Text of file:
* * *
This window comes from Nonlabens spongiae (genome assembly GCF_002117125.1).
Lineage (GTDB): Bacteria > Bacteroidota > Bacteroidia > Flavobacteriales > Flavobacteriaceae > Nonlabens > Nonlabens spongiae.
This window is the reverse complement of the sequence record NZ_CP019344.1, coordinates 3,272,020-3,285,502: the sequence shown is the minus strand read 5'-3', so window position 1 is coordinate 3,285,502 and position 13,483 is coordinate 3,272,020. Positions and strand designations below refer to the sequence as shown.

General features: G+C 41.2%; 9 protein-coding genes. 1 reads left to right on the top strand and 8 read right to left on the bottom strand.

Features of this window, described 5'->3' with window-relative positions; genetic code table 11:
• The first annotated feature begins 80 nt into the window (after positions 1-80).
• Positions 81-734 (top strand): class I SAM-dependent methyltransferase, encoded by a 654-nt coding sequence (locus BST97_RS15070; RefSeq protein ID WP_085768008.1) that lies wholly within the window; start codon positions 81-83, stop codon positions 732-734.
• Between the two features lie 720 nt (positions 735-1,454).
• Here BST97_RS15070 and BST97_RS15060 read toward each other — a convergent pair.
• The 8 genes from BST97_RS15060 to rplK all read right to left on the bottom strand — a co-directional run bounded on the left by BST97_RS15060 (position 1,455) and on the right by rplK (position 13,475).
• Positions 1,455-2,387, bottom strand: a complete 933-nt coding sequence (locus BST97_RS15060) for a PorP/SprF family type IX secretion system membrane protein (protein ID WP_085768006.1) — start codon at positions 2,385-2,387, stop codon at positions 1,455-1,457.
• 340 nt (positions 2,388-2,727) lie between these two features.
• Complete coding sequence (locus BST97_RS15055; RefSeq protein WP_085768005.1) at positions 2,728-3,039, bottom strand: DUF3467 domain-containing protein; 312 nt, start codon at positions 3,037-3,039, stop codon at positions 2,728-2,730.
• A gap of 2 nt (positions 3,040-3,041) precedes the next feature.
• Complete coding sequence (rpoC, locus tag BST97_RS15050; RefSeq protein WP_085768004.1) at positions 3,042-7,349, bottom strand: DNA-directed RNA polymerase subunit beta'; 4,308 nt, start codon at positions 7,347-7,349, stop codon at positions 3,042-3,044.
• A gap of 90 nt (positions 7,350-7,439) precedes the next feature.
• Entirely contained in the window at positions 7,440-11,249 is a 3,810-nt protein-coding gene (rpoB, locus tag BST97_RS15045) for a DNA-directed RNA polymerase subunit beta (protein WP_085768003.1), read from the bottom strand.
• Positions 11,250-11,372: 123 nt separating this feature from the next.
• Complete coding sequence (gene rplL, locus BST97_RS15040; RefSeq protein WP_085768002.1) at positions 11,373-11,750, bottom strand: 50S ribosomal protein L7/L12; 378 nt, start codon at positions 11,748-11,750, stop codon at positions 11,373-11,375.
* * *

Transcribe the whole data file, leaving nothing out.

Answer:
This window comes from Nonlabens spongiae (genome assembly GCF_002117125.1).
Lineage (GTDB): Bacteria > Bacteroidota > Bacteroidia > Flavobacteriales > Flavobacteriaceae > Nonlabens > Nonlabens spongiae.
This window is the reverse complement of the sequence record NZ_CP019344.1, coordinates 3,272,020-3,285,502: the sequence shown is the minus strand read 5'-3', so window position 1 is coordinate 3,285,502 and position 13,483 is coordinate 3,272,020. Positions and strand designations below refer to the sequence as shown.

General features: G+C 41.2%; 9 protein-coding genes. 1 reads left to right on the top strand and 8 read right to left on the bottom strand.

Features of this window, described 5'->3' with window-relative positions; genetic code table 11:
• The first annotated feature begins 80 nt into the window (after positions 1-80).
• Positions 81-734 (top strand): class I SAM-dependent methyltransferase, encoded by a 654-nt coding sequence (locus BST97_RS15070; RefSeq protein ID WP_085768008.1) that lies wholly within the window; start codon positions 81-83, stop codon positions 732-734.
• Between the two features lie 720 nt (positions 735-1,454).
• Here BST97_RS15070 and BST97_RS15060 read toward each other — a convergent pair.
• The 8 genes from BST97_RS15060 to rplK all read right to left on the bottom strand — a co-directional run bounded on the left by BST97_RS15060 (position 1,455) and on the right by rplK (position 13,475).
• Positions 1,455-2,387, bottom strand: a complete 933-nt coding sequence (locus BST97_RS15060) for a PorP/SprF family type IX secretion system membrane protein (protein ID WP_085768006.1) — start codon at positions 2,385-2,387, stop codon at positions 1,455-1,457.
• 340 nt (positions 2,388-2,727) lie between these two features.
• Complete coding sequence (locus BST97_RS15055; RefSeq protein WP_085768005.1) at positions 2,728-3,039, bottom strand: DUF3467 domain-containing protein; 312 nt, start codon at positions 3,037-3,039, stop codon at positions 2,728-2,730.
• A gap of 2 nt (positions 3,040-3,041) precedes the next feature.
• Complete coding sequence (rpoC, locus tag BST97_RS15050; RefSeq protein WP_085768004.1) at positions 3,042-7,349, bottom strand: DNA-directed RNA polymerase subunit beta'; 4,308 nt, start codon at positions 7,347-7,349, stop codon at positions 3,042-3,044.
• A gap of 90 nt (positions 7,350-7,439) precedes the next feature.
• Entirely contained in the window at positions 7,440-11,249 is a 3,810-nt protein-coding gene (rpoB, locus tag BST97_RS15045) for a DNA-directed RNA polymerase subunit beta (protein WP_085768003.1), read from the bottom strand.
• Positions 11,250-11,372: 123 nt separating this feature from the next.
• Complete coding sequence (gene rplL, locus BST97_RS15040; RefSeq protein WP_085768002.1) at positions 11,373-11,750, bottom strand: 50S ribosomal protein L7/L12; 378 nt, start codon at positions 11,748-11,750, stop codon at positions 11,373-11,375.